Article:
AUSTIN – Gov. Greg Abbott has appointed Chris Guy and reappointed Shawn M. Sparrow and Milton “Brad” Taylor to the Jefferson and Orange County Board of Pilot Commissioners for terms to expire Aug. 22, 2021.The Board of Pilot Commissioners has exclusive jurisdiction over the pilot services provided in Jefferson or Orange County, including intermediate stops and landing places for vessels on navigable streams wholly or partially located in the board’s jurisdiction.Guy of Beaumont is the civil/structural department engineering manager of Lanier & Associates Consulting Engineers, Inc. Beaumont office. He is the vice president of the Sabine Chapter of the Texas Society of Professional Engineers and a member of the American Society of Civil Engineers. Guy received a Bachelor of Science in Civil Engineering from Lamar University and a Master of Science in Civil Engineering from The University of Texas at Austin.Sparrow of Beaumont is vice president of The Houseman Companies. He is currently on the board of directors of First State Bank of Texas, Beaumont Main Street and a member of the Orange County Economic Development Corporation.Additionally, he is the former chairman of the Greater Orange Area Chamber of Commerce Board of Directors, former vice chairman of Greater Orange Area Chamber of Commerce Economic Development, former president of the Rotary Club of Orange, and served as a board member of and the West Orange Stark CISD Career and Technical Education Advisory Board. Sparrow received a Bachelor of Business Administration from Lamar University. Taylor of Bridge City is chief operating officer of Sterling Shipyard L.P., president of Sterling Mechanical & Boiler Services, vice president of SHBS Development L.L.C., and vice president at Sterling Training and Services Group.Taylor studied Business Administration at McNeese State University.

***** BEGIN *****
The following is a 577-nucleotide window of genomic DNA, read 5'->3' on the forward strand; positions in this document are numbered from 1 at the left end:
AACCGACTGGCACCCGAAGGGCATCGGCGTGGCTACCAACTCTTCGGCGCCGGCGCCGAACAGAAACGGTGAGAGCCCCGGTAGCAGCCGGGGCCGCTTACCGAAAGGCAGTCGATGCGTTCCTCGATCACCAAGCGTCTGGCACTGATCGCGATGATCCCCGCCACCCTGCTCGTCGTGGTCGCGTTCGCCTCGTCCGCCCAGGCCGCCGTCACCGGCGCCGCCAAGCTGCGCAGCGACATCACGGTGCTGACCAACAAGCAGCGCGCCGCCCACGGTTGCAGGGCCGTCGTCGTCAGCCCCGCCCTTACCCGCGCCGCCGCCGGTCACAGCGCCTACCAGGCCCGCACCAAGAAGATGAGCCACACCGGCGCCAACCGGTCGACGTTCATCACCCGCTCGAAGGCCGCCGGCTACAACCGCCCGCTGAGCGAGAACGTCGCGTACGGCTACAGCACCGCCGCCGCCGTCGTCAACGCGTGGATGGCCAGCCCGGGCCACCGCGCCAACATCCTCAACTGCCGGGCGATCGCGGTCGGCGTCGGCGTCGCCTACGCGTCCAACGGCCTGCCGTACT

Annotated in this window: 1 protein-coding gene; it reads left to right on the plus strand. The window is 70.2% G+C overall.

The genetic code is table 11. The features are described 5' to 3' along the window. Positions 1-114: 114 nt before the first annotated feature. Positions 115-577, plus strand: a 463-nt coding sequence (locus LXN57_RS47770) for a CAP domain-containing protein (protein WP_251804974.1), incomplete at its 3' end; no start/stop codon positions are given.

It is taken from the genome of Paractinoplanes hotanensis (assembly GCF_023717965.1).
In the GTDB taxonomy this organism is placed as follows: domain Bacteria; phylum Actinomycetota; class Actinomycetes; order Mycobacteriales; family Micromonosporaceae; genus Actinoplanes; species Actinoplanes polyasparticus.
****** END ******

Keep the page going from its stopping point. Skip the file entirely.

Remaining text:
A gathering of Mr. Todd’s family and friends was held Thursday, February 27, 2020, at Broussard’s, 505 North 12th Street, Nederland.A family committal followed at Oak Bluff Memorial Park, Port Neches.Memorial contributions may be made to Golden Triangle Church on The Rock, 6355 U.S. 69 Access Road, Beaumont, Texas 77705. Robert Lee Todd, 94, of Nederland, died Monday, February 24, 2020, at The Medical Center of Southeast Texas, Port Arthur.He was born June 7, 1925, in Grandview, Texas to Mary “Mollie” Couch Todd and John Lee Todd.Robert was an active member of Golden Triangle Church on the Rock, Beaumont.He retired as a Machinist from B.F. Goodrich in 1988 after thirty-seven years of service. In his younger years he was car enthusiast and a DYI mechanic.In his older years he enjoyed traveling.Survivors include his wife, Audrey Todd, of Nederland; sons, Robert Todd, Jr. and wife, Sharon, of Lumberton; Donald Todd and wife, Ruth Ellen, of Travelers Rest, South Carolina; and Ronald Todd and wife, Sandra, of Katy; grandchildren, Carrie Russell; Caitlin Todd; Heidi DeHart; Patrick Todd; Andrew Todd; and Molly Crespo; and eight great-grandchildren.He is preceded in death by his parents, Mary “Mollie” and John Todd; and siblings, Una Mae Stegall; William Todd; Aline Meek; and James Todd.